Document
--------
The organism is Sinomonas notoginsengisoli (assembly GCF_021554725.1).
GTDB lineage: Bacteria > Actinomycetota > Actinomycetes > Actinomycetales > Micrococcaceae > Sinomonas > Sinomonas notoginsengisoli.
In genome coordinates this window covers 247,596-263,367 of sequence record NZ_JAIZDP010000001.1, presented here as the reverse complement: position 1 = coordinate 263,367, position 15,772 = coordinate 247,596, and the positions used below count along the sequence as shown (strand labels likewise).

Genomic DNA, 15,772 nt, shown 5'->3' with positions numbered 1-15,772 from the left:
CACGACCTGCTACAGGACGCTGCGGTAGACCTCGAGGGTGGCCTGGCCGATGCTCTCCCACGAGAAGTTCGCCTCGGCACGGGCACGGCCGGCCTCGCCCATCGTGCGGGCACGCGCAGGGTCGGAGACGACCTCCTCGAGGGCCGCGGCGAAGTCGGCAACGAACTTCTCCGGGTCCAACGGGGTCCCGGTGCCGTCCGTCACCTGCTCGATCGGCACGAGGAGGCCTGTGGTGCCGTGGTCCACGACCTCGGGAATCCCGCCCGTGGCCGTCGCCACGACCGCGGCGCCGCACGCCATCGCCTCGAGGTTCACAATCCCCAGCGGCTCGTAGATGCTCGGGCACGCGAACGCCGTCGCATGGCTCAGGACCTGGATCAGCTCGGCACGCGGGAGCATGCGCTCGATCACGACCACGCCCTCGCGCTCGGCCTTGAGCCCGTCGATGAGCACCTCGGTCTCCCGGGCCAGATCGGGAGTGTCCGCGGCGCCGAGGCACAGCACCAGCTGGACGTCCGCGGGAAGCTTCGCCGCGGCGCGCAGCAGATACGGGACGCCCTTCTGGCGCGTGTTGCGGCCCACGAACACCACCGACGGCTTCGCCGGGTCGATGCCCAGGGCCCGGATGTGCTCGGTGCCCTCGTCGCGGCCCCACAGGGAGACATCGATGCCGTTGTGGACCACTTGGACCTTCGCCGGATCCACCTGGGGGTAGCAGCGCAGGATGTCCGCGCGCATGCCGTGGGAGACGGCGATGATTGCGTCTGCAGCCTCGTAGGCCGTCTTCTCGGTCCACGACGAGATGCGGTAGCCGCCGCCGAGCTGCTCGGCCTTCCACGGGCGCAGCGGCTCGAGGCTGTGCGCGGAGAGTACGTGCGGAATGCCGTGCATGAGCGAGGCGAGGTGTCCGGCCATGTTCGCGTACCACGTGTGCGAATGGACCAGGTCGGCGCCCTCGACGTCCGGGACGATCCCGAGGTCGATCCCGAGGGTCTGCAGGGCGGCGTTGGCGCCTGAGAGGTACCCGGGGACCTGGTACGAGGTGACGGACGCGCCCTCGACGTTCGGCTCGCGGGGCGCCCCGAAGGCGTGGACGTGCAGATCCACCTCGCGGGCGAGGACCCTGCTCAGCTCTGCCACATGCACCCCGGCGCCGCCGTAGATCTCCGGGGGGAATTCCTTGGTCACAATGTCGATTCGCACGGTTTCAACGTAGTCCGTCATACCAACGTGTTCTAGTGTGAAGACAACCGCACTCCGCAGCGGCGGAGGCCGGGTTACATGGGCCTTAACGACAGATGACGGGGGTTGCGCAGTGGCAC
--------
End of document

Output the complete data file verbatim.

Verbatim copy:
The organism is Sinomonas notoginsengisoli (assembly GCF_021554725.1).
GTDB lineage: Bacteria > Actinomycetota > Actinomycetes > Actinomycetales > Micrococcaceae > Sinomonas > Sinomonas notoginsengisoli.
In genome coordinates this window covers 247,596-263,367 of sequence record NZ_JAIZDP010000001.1, presented here as the reverse complement: position 1 = coordinate 263,367, position 15,772 = coordinate 247,596, and the positions used below count along the sequence as shown (strand labels likewise).

Genomic DNA, 15,772 nt, shown 5'->3' with positions numbered 1-15,772 from the left:
CACGACCTGCTACAGGACGCTGCGGTAGACCTCGAGGGTGGCCTGGCCGATGCTCTCCCACGAGAAGTTCGCCTCGGCACGGGCACGGCCGGCCTCGCCCATCGTGCGGGCACGCGCAGGGTCGGAGACGACCTCCTCGAGGGCCGCGGCGAAGTCGGCAACGAACTTCTCCGGGTCCAACGGGGTCCCGGTGCCGTCCGTCACCTGCTCGATCGGCACGAGGAGGCCTGTGGTGCCGTGGTCCACGACCTCGGGAATCCCGCCCGTGGCCGTCGCCACGACCGCGGCGCCGCACGCCATCGCCTCGAGGTTCACAATCCCCAGCGGCTCGTAGATGCTCGGGCACGCGAACGCCGTCGCATGGCTCAGGACCTGGATCAGCTCGGCACGCGGGAGCATGCGCTCGATCACGACCACGCCCTCGCGCTCGGCCTTGAGCCCGTCGATGAGCACCTCGGTCTCCCGGGCCAGATCGGGAGTGTCCGCGGCGCCGAGGCACAGCACCAGCTGGACGTCCGCGGGAAGCTTCGCCGCGGCGCGCAGCAGATACGGGACGCCCTTCTGGCGCGTGTTGCGGCCCACGAACACCACCGACGGCTTCGCCGGGTCGATGCCCAGGGCCCGGATGTGCTCGGTGCCCTCGTCGCGGCCCCACAGGGAGACATCGATGCCGTTGTGGACCACTTGGACCTTCGCCGGATCCACCTGGGGGTAGCAGCGCAGGATGTCCGCGCGCATGCCGTGGGAGACGGCGATGATTGCGTCTGCAGCCTCGTAGGCCGTCTTCTCGGTCCACGACGAGATGCGGTAGCCGCCGCCGAGCTGCTCGGCCTTCCACGGGCGCAGCGGCTCGAGGCTGTGCGCGGAGAGTACGTGCGGAATGCCGTGCATGAGCGAGGCGAGGTGTCCGGCCATGTTCGCGTACCACGTGTGCGAATGGACCAGGTCGGCGCCCTCGACGTCCGGGACGATCCCGAGGTCGATCCCGAGGGTCTGCAGGGCGGCGTTGGCGCCTGAGAGGTACCCGGGGACCTGGTACGAGGTGACGGACGCGCCCTCGACGTTCGGCTCGCGGGGCGCCCCGAAGGCGTGGACGTGCAGATCCACCTCGCGGGCGAGGACCCTGCTCAGCTCTGCCACATGCACCCCGGCGCCGCCGTAGATCTCCGGGGGGAATTCCTTGGTCACAATGTCGATTCGCACGGTTTCAACGTAGTCCGTCATACCAACGTGTTCTAGTGTGAAGACAACCGCACTCCGCAGCGGCGGAGGCCGGGTTACATGGGCCTTAACGACAGATGACGGGGGTTGCGCAGTGGCAC